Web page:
Communications house cleaning...with a twist
As you ease (or sprint!) your way through summer, consider doing a bit of house cleaning to set you up for a strong start and smooth transition into fall.
This summer, consider conducting a review of your external communications. I recommend a twist on the traditional communications audit, which includes a careful sweep of internal institutional communications and messages.
When conducting a Communications Audit, often institutions and organizations (and consultants) look only at external communications—enrollment, fundraising, external relations, social media—and exclude internal communications. Messages coming out of high-profile offices such as the CEO's office, which are written for internal audiences (students, faculty, staff, trustees), often become public. They are important tools for an institution to use to strengthen key messages developed for external audiences; a way to reinforce your brand internally, and to build a shared knowledge of goals and initiatives, issues and direction.
An Internal Communications Audit can be completed fairly quickly, using a formula to gather sets of specific communications and assess them against your key audiences, strategic plan, and messaging platform.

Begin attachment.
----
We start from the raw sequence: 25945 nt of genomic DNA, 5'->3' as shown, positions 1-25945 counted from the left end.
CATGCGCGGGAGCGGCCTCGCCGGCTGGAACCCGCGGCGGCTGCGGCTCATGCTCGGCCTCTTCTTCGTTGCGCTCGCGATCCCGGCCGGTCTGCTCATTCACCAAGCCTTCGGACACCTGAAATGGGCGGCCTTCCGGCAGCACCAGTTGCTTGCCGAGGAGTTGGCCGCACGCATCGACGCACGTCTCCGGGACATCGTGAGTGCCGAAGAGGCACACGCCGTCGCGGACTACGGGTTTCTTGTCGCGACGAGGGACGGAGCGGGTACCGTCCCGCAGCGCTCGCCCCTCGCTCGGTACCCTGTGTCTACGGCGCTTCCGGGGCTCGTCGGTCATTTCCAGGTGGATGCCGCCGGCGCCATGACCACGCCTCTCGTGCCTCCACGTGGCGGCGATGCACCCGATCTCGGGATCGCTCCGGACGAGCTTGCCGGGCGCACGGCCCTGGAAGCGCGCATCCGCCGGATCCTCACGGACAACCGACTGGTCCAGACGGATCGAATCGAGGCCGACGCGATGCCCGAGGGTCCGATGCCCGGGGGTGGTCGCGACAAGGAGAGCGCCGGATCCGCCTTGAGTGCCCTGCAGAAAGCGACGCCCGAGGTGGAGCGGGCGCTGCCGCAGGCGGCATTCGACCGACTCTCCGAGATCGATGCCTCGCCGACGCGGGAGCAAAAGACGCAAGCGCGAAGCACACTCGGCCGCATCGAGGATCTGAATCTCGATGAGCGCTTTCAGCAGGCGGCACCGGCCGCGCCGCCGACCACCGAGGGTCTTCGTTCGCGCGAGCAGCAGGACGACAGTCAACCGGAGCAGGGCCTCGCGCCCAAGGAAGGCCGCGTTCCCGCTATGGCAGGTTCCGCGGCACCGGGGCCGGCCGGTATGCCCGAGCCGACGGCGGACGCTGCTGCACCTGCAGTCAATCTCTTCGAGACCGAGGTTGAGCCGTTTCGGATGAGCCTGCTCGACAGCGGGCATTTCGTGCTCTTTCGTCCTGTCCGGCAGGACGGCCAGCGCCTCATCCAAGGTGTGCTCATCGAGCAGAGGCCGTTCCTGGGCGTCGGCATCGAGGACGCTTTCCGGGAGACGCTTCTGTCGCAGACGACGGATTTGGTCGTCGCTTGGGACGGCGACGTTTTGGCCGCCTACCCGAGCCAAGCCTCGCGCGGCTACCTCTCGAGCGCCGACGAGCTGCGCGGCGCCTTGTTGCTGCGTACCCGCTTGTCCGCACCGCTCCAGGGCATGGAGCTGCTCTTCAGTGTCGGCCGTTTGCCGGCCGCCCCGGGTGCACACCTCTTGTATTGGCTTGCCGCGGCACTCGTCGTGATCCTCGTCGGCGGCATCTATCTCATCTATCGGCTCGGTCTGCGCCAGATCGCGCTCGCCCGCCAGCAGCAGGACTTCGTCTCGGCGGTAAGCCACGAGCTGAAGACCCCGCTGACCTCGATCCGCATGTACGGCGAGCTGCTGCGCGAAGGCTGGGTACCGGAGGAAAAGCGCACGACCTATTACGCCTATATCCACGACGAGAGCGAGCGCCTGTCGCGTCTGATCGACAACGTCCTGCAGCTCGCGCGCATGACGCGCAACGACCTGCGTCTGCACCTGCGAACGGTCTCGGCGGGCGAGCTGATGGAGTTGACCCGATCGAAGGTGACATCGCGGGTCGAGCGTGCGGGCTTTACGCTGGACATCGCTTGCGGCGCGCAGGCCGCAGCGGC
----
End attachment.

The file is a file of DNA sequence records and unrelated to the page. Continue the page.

It’s at this point in the process where institutions find gaps—the holes in their messaging, in their distribution lists, in their intended messages—and identify ways in which to fill them.
How often has your president sent a message to faculty and staff about an issue on campus, and forgotten to share it with the Board? Has your development officer developed new language and visuals and neglected to share it with the staff and faculty, who are often your best fundraisers?
An Internal Communications Audit can help you identify and fill gaps in your communications as well as strengthen your external communications. Consider an internal review before you discover your internal communications are out of sync with your external communications.